It is bizarre that we think that a new year changes anything. At the same time it is wholly appropriate that we do.
I have not contradicted myself in making those two statements. I have instead highlighted a critical issue in decision making.
A long time ago someone suggested to me that in any situation we have only three choices.
First we can accept the situation we are faced with. That is, of course, what we do the vast majority of the time. Life is too short to do anything else.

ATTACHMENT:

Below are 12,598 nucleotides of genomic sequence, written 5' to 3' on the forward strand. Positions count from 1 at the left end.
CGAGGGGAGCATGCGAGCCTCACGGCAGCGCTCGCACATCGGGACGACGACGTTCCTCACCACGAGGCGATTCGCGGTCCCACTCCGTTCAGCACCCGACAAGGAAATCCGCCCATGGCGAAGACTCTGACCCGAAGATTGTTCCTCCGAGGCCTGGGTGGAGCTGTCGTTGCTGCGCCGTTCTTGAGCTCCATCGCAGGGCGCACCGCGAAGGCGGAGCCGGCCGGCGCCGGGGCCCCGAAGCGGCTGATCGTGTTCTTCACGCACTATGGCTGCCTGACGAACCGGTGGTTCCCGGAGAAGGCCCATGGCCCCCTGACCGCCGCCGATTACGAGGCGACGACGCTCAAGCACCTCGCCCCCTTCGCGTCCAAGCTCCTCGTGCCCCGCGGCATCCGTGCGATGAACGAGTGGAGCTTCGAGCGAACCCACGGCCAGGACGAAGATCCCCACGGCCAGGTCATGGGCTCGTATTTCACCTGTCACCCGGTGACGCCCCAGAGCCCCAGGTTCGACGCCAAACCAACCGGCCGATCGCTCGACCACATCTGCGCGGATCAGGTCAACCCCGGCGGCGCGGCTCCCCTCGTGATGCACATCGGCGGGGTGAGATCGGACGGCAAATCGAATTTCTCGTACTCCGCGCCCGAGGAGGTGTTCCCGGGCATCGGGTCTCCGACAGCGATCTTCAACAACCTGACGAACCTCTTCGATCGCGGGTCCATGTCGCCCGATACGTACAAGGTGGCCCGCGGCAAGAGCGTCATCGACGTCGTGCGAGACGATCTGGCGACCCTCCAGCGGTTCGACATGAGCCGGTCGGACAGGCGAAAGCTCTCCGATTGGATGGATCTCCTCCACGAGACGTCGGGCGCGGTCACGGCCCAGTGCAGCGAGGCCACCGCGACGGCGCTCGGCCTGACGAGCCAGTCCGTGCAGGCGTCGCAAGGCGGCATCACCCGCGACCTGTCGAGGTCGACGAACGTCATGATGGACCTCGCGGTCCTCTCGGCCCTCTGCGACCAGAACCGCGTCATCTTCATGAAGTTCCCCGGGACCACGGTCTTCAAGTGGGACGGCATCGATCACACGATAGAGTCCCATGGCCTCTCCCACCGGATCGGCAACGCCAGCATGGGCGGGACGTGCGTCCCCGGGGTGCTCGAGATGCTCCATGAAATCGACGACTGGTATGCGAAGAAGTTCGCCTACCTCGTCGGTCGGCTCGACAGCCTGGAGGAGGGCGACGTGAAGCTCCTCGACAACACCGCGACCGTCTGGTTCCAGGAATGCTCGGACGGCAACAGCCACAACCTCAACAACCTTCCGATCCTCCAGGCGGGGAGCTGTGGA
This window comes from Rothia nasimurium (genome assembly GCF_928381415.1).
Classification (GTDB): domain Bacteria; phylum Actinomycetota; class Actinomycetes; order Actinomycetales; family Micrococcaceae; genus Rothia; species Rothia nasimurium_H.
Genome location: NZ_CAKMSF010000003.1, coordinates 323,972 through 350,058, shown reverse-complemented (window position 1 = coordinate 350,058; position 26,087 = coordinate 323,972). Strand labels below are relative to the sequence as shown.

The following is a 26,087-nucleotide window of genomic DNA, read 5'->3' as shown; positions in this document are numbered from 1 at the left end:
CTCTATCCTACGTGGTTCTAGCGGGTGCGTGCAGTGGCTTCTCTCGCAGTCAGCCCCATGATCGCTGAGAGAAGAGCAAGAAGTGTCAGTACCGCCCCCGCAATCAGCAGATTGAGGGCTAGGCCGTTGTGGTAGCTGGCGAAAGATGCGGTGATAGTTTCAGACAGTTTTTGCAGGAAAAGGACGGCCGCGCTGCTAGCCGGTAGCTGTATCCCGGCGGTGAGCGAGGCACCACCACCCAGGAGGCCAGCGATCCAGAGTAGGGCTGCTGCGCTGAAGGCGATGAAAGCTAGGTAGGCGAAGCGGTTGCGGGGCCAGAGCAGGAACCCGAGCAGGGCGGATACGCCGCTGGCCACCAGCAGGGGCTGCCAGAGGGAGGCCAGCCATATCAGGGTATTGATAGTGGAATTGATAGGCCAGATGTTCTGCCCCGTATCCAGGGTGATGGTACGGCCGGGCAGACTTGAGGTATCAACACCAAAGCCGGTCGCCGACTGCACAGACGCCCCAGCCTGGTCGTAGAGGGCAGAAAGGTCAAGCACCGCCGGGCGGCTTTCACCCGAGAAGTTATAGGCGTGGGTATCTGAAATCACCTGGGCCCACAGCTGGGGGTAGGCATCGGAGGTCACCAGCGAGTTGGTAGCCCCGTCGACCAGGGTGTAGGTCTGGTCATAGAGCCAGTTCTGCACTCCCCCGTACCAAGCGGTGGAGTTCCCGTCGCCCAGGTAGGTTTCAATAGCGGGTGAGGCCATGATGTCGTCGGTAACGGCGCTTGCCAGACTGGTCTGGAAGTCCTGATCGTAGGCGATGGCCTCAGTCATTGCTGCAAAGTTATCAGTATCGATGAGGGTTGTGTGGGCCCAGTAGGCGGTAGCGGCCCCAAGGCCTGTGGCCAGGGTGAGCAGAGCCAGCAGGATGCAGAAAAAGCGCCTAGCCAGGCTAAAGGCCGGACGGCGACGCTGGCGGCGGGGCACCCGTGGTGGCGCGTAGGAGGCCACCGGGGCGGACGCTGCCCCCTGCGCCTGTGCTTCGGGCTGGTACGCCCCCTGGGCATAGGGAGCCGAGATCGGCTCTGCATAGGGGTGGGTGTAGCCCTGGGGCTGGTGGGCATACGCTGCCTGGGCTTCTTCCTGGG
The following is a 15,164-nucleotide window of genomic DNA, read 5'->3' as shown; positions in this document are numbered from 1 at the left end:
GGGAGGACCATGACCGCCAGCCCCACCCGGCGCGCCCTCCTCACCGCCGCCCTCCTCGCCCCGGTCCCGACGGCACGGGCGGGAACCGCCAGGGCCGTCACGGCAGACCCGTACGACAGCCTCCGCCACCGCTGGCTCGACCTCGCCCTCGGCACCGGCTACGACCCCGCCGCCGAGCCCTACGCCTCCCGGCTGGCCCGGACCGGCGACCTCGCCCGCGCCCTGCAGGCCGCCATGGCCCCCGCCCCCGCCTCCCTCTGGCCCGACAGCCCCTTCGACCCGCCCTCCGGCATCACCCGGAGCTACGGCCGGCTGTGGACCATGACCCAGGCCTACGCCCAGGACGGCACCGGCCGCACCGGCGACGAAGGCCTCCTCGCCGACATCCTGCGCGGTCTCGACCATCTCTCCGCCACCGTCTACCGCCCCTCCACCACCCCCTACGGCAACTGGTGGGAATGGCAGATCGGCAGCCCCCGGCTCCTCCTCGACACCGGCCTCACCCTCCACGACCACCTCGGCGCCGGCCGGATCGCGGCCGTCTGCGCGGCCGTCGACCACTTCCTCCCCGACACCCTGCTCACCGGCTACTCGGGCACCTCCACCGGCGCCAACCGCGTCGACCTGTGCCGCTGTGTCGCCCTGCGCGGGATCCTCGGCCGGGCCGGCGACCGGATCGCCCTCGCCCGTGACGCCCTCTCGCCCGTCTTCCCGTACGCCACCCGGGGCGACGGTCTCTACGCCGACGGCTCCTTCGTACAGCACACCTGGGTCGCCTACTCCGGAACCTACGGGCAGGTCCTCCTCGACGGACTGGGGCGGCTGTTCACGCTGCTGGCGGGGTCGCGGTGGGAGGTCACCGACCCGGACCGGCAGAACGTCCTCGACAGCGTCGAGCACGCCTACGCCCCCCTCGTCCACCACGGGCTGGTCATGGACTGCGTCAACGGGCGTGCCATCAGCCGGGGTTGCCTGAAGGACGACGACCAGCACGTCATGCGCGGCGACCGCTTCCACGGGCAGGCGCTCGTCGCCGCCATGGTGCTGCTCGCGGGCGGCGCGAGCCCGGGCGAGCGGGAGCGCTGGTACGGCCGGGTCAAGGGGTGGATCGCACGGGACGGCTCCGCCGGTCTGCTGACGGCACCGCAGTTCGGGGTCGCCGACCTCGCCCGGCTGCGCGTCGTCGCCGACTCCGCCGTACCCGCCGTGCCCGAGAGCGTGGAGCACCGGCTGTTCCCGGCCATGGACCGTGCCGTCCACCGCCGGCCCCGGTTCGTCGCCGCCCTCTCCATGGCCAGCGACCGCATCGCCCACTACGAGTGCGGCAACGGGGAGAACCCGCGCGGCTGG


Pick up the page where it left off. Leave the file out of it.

Second, we can walk away from the situation: for example, we can resign our job or leave a marriage.
Third, I was told, we can try to change things.
I recall not accepting this logic when presented with it, logical as the argument is. I suggested there was always a fourth option, which is to reframe the situation: that is, we look at it in a different way and start the process of appraisal afresh.
And this last is what we do at New Year. We stand back and reappraise what we want in the belief that things can not just be changed, but be wholly reassessed. That may not be logical but we humans do it all the time. And it clearly can work. When it does we can resolve the paradoxes that face us.
That’s the challenge of New Year.